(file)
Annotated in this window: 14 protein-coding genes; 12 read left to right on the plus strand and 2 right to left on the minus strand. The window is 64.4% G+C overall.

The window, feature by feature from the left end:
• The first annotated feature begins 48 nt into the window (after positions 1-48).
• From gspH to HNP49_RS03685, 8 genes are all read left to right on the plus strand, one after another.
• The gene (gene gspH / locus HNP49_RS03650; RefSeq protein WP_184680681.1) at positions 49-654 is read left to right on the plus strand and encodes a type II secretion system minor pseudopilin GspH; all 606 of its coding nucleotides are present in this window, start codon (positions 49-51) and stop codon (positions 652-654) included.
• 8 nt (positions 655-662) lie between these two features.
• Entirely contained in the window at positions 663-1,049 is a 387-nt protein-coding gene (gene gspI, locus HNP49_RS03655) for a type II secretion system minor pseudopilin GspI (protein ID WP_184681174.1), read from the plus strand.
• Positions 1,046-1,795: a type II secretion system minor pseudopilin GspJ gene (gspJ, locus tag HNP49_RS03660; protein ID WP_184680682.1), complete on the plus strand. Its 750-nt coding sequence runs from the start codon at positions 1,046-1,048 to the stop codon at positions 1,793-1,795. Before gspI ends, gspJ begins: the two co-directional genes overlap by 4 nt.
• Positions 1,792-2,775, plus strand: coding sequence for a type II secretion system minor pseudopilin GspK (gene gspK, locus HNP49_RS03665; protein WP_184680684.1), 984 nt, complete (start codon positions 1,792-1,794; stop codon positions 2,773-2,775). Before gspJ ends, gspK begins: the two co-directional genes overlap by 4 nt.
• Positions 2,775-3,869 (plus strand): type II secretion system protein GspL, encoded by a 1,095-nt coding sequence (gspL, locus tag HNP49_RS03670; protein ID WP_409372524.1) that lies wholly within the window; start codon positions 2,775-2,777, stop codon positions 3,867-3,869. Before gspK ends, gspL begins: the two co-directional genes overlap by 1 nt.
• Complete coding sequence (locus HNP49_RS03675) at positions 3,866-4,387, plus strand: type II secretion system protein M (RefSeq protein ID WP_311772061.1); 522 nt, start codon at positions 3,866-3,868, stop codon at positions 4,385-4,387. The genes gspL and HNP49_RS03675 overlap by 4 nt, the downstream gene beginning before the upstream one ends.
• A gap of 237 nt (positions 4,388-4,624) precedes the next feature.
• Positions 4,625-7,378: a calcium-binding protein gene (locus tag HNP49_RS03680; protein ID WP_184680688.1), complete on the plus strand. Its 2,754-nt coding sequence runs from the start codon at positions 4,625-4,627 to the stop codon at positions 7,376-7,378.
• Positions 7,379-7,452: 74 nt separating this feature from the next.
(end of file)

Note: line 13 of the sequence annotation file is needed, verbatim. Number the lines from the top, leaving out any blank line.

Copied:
• Positions 4,625-7,378: a calcium-binding protein gene (locus tag HNP49_RS03680; protein ID WP_184680688.1), complete on the plus strand. Its 2,754-nt coding sequence runs from the start codon at positions 4,625-4,627 to the stop codon at positions 7,376-7,378.